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Drug-Plagued Capital Stops Overtime Patrols With AM-Bush-Drugs Rdp, Bjt

September 6, 1989

WASHINGTON (AP) _ Extra police patrols of drug-infested neighborhoods in the District of Columbia have been suspended indefinitely out of concern that officers are being overworked, police officials said Wednesday.

Police Chief Isaac Fulwood told police officers earlier this week the overtime patrols would be stopped because of the physical and mental toll the program is taking on the department’s street patrol officers.

The announcement came the day after President Bush, in his nationally televised address, cited drug-selling that has reached the park across the street from the White House in detailing his $7.9 billion anti-drug strategy.

The extra foot patrols begun during the summer were a response to the city’s record murder rate believed to be fueled by drugs.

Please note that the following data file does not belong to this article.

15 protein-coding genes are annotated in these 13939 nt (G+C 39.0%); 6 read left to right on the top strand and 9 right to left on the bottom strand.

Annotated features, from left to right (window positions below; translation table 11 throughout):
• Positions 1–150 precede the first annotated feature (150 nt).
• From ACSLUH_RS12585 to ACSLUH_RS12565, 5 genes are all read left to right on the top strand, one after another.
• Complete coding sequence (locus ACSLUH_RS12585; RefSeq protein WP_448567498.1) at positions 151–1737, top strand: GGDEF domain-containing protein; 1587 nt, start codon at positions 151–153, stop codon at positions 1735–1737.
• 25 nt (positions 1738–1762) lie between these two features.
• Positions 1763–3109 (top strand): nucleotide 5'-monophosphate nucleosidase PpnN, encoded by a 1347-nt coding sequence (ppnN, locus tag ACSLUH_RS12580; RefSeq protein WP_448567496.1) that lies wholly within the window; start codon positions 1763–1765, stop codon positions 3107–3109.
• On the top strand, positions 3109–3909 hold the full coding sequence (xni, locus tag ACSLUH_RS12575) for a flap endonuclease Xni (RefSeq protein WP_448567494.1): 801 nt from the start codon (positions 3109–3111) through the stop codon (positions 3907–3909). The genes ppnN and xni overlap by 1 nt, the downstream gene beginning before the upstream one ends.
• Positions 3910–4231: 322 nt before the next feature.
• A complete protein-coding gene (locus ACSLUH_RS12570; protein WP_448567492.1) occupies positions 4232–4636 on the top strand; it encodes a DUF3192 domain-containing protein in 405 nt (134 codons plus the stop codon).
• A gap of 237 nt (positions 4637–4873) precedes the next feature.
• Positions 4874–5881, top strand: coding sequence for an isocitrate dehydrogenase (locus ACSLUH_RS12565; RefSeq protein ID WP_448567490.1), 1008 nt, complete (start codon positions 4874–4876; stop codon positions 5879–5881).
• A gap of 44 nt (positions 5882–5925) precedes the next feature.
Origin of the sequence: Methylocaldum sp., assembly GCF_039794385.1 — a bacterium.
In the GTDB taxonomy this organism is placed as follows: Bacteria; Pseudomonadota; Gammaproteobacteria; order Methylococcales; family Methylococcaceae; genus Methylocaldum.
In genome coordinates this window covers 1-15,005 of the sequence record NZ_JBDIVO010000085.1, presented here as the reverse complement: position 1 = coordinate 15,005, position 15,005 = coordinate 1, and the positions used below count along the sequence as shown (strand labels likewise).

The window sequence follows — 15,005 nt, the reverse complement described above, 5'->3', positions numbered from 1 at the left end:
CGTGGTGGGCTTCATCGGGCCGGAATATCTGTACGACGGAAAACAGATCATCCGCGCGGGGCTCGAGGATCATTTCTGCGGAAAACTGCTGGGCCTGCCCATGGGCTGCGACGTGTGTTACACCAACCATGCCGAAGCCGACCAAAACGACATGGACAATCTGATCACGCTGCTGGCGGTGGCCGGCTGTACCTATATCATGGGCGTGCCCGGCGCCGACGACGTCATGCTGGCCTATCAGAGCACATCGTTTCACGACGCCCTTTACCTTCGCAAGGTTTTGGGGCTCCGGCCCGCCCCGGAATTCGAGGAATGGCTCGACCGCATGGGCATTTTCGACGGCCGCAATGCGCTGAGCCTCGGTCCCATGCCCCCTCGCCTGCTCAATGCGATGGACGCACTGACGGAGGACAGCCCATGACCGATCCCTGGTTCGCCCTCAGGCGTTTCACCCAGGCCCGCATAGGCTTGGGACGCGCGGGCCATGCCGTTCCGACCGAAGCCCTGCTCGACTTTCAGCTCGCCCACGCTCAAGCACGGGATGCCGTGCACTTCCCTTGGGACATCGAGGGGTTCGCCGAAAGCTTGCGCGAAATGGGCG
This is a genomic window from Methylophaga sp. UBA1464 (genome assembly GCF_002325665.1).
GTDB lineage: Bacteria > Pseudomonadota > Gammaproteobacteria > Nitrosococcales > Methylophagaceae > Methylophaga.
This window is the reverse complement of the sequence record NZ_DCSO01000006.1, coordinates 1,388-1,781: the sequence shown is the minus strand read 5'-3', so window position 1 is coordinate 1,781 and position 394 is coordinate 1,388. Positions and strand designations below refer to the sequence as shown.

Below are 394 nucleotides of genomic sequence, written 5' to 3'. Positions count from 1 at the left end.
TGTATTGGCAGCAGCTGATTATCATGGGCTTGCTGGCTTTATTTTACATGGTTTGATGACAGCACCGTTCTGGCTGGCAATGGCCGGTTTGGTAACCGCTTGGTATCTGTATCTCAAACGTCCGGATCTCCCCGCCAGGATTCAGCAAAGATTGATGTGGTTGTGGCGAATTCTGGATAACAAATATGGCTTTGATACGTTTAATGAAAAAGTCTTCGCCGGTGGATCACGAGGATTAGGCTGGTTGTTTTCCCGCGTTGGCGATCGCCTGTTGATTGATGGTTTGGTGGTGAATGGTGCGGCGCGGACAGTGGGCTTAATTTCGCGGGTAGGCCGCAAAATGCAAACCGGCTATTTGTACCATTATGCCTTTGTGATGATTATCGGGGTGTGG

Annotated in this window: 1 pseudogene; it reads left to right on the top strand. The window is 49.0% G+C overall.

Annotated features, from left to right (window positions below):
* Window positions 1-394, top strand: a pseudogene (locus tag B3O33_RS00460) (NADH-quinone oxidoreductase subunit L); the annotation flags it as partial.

″It’s a burnout factor that the chief had to take into account for the wellbeing of his men,″ said police spokesman Sgt. Joe Gentile. ″Right now, we don’t have any idea if or when it will be reinstated.″

The city hopes to hire 700 more police officers with $127 million in federal money, but approval is still tied up in Congress.

Gentine said the extra patrols have been particularly taxing because they followed almost three years of other extra-duty programs.

″First you had Operation Clean Sweep (an anti-drug program begun in 1987), and more recently there was the redeployment of officers to bad neighborhoods and the six-day work week,″ Gentile said. ″There was a cumulative effect, especially since so many guys had to make extra court appearances.″

All of those programs, especially the mandatory six-day work week and Operation Clean Sweep, relied heavily on overtime.

In the recent plan, officers worked extra four-hour shifts three days a week for the past month. Before that, officers volunteered to work overtime on their days off or following their regular shifts.

Fulwood has submitted a plan to Mayor Marion Barry to require all officers to work 60 hours per week. Barry has not acted on the idea, which police officials estimate will cost about $1 million per week in overtime.

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